Omnifocus 2 for iPhone Review

Thank you, Omnigroup, for thinking outside of the box.

I tried quite unsuccessfully to use Omnifocus v1 for iPhone in my workflow, but found it to be too clunky and cumbersome.  If I don’t enjoy using an app, it creates friction and resistance.  Once that psychological barrier is up, it’s just not going to be part of my trusted system.

Now there’s a new kid on the block, and I purchased it with my hard-earned money the moment it hit the app store.  Let’s be honest, Omnifocus 2 doesn’t even remotely resemble version one.  Everything can be accessed with fewer taps, and can be done in a more intuitive way.  It’s not at all bad to look at, either!

I have a very in-depth review in the works, so this is more or less a teaser.  In the meantime, I’m curious what questions you all have about the app?  I’ll be sure to include your answers in the full review when it hits the web!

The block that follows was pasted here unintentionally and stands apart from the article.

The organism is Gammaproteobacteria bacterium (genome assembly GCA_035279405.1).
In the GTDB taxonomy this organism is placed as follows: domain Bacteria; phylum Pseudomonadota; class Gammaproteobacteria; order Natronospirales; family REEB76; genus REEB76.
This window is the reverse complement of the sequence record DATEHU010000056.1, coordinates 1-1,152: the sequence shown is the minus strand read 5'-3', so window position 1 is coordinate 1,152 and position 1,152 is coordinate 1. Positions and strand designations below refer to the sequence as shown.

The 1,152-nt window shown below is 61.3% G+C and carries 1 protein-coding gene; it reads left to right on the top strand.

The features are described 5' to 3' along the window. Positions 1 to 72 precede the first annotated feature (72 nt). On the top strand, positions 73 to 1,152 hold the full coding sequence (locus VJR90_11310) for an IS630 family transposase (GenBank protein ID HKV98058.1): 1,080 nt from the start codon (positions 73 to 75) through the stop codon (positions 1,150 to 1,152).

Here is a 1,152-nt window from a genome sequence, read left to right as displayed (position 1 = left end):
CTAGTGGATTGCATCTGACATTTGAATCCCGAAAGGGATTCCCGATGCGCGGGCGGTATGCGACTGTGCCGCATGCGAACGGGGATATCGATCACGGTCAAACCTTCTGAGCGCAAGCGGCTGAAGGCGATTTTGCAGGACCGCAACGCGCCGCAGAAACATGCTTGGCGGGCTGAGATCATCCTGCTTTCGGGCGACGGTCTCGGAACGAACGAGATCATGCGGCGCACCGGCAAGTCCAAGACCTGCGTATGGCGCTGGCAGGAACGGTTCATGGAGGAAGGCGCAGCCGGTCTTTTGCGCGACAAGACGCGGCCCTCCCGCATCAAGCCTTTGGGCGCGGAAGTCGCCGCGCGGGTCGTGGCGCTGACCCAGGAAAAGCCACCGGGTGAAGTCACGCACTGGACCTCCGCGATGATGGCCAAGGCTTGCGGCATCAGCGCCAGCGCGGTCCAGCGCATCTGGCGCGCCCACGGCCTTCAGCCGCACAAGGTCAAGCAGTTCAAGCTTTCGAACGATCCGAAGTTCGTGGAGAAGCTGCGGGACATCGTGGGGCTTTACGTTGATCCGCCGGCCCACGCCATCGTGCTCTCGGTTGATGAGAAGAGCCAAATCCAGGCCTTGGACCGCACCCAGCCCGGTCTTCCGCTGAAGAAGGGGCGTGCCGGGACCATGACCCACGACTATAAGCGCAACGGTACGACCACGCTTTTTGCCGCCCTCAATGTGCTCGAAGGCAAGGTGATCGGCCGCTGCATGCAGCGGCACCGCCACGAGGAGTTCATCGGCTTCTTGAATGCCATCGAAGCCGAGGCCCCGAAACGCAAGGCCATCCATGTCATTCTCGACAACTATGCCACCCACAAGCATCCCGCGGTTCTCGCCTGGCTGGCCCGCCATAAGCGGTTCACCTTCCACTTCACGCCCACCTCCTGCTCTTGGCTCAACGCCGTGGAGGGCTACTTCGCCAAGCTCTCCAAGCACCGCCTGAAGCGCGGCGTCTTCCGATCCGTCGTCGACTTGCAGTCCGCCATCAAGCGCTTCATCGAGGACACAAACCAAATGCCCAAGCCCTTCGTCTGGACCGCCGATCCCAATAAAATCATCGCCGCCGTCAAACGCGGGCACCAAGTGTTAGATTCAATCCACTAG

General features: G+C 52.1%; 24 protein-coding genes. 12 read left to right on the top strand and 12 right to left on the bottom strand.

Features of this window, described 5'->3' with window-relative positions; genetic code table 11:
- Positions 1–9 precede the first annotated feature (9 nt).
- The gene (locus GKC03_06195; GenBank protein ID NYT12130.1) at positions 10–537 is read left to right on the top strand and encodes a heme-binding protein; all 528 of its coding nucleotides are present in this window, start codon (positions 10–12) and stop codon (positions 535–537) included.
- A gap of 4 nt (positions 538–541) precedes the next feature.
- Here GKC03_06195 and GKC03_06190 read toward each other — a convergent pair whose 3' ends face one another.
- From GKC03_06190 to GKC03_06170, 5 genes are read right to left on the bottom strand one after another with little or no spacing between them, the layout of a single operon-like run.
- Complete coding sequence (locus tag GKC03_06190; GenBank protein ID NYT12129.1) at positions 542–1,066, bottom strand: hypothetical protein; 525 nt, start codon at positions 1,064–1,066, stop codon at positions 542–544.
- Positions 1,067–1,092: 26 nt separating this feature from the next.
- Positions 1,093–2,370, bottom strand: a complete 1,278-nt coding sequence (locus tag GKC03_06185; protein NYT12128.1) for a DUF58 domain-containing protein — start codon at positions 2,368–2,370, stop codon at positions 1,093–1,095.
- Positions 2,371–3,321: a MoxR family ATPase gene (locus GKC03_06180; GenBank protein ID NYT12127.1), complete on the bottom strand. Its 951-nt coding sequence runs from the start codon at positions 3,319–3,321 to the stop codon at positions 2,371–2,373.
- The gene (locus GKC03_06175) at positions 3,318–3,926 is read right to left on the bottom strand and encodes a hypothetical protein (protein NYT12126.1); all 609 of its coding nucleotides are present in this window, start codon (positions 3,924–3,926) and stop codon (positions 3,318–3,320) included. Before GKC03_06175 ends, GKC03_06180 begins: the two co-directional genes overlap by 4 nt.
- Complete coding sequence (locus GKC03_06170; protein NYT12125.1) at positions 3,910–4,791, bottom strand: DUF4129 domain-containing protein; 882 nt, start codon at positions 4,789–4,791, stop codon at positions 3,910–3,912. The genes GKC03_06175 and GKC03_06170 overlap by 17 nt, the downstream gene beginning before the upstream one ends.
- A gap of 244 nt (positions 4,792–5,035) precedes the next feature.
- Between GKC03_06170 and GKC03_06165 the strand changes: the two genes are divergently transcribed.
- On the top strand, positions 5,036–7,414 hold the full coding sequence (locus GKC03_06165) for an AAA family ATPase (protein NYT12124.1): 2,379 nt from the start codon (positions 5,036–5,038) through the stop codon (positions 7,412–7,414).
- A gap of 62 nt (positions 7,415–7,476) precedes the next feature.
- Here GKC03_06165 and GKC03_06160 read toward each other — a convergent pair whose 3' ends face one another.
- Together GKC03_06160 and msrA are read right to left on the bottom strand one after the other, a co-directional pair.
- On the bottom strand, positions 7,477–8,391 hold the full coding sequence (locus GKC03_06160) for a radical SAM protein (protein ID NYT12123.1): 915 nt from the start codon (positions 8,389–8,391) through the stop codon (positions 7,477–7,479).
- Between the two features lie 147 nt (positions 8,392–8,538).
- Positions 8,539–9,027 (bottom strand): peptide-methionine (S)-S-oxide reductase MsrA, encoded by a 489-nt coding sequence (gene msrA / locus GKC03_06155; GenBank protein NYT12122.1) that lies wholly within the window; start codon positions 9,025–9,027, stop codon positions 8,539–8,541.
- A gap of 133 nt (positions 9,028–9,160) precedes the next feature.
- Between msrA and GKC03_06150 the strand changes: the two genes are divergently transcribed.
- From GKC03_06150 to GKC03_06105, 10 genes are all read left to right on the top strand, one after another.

Short Version

The Good: Omnifocus 2 for iPhone takes an incredibly powerful and comprehensive GTD app and manages to package it into a simple, and rather delightful user experience. It’s fast enough that I can use it as a quick capture tool for thoughts and ideas. The forecast mode is immediately visible on the main screen. All the powerful controls of the full desktop app are present, but cleverly hidden from view until you need them. The iOS 7 design is clean and crisp, but avoids feeling sterile like so many other iOS 7 redesigns we’ve seen.

The Bad: This new version does have a number of interface quirks that I’ve already become accustomed to. One annoyance that I keep running into is with the forecast view button on the main page. It shows the next several days and the number of tasks due on those dates, yet if I tap on a future date from the main screen, it always takes me to today’s forecast. This requires a second tap to get to the day I want to look at that seems completely unneccesary. I know, first world problems, right?

Honestly, the worst thing about Omnifocus 2 for iPhone? Omnifocus for iPad becomes a struggle it look at. My longing for the iPad update grows daily.